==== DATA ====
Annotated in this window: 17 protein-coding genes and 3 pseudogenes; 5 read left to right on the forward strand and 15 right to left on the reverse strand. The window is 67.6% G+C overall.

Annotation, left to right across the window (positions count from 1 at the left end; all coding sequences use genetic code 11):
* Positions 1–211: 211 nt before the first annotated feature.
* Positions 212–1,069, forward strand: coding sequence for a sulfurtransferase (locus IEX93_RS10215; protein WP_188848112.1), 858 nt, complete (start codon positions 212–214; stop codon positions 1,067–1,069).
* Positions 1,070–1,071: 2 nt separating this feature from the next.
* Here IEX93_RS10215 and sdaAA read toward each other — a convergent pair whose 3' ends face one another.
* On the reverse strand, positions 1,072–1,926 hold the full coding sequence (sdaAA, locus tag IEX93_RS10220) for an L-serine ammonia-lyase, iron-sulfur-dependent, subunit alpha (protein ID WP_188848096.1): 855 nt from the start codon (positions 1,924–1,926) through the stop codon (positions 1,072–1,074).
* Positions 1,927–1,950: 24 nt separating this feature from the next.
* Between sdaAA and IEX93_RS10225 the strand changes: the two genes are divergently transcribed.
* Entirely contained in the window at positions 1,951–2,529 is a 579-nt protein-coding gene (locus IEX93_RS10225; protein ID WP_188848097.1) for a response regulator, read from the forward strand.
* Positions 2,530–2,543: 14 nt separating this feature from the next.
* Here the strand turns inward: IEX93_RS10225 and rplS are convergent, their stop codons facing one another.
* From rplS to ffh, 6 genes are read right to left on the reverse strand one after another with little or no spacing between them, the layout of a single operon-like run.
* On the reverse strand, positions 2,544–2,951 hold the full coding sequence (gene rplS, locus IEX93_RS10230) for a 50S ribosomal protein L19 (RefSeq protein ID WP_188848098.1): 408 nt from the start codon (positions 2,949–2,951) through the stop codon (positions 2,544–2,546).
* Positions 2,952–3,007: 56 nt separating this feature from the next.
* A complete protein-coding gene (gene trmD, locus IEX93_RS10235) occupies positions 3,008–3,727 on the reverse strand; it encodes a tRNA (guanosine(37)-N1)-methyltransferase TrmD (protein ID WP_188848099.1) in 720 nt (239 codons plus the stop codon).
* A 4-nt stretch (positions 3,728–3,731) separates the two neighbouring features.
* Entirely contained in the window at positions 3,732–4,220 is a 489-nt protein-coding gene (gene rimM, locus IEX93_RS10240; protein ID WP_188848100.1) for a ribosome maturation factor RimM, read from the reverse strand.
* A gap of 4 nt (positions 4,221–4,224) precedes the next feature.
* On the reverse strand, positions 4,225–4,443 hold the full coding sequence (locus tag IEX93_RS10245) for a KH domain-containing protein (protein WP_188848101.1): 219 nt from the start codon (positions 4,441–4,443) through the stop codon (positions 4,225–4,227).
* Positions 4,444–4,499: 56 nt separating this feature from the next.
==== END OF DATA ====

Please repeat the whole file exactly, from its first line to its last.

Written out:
Annotated in this window: 17 protein-coding genes and 3 pseudogenes; 5 read left to right on the forward strand and 15 right to left on the reverse strand. The window is 67.6% G+C overall.

Annotation, left to right across the window (positions count from 1 at the left end; all coding sequences use genetic code 11):
* Positions 1–211: 211 nt before the first annotated feature.
* Positions 212–1,069, forward strand: coding sequence for a sulfurtransferase (locus IEX93_RS10215; protein WP_188848112.1), 858 nt, complete (start codon positions 212–214; stop codon positions 1,067–1,069).
* Positions 1,070–1,071: 2 nt separating this feature from the next.
* Here IEX93_RS10215 and sdaAA read toward each other — a convergent pair whose 3' ends face one another.
* On the reverse strand, positions 1,072–1,926 hold the full coding sequence (sdaAA, locus tag IEX93_RS10220) for an L-serine ammonia-lyase, iron-sulfur-dependent, subunit alpha (protein ID WP_188848096.1): 855 nt from the start codon (positions 1,924–1,926) through the stop codon (positions 1,072–1,074).
* Positions 1,927–1,950: 24 nt separating this feature from the next.
* Between sdaAA and IEX93_RS10225 the strand changes: the two genes are divergently transcribed.
* Entirely contained in the window at positions 1,951–2,529 is a 579-nt protein-coding gene (locus IEX93_RS10225; protein ID WP_188848097.1) for a response regulator, read from the forward strand.
* Positions 2,530–2,543: 14 nt separating this feature from the next.
* Here the strand turns inward: IEX93_RS10225 and rplS are convergent, their stop codons facing one another.
* From rplS to ffh, 6 genes are read right to left on the reverse strand one after another with little or no spacing between them, the layout of a single operon-like run.
* On the reverse strand, positions 2,544–2,951 hold the full coding sequence (gene rplS, locus IEX93_RS10230) for a 50S ribosomal protein L19 (RefSeq protein ID WP_188848098.1): 408 nt from the start codon (positions 2,949–2,951) through the stop codon (positions 2,544–2,546).
* Positions 2,952–3,007: 56 nt separating this feature from the next.
* A complete protein-coding gene (gene trmD, locus IEX93_RS10235) occupies positions 3,008–3,727 on the reverse strand; it encodes a tRNA (guanosine(37)-N1)-methyltransferase TrmD (protein ID WP_188848099.1) in 720 nt (239 codons plus the stop codon).
* A 4-nt stretch (positions 3,728–3,731) separates the two neighbouring features.
* Entirely contained in the window at positions 3,732–4,220 is a 489-nt protein-coding gene (gene rimM, locus IEX93_RS10240; protein ID WP_188848100.1) for a ribosome maturation factor RimM, read from the reverse strand.
* A gap of 4 nt (positions 4,221–4,224) precedes the next feature.
* On the reverse strand, positions 4,225–4,443 hold the full coding sequence (locus tag IEX93_RS10245) for a KH domain-containing protein (protein WP_188848101.1): 219 nt from the start codon (positions 4,441–4,443) through the stop codon (positions 4,225–4,227).
* Positions 4,444–4,499: 56 nt separating this feature from the next.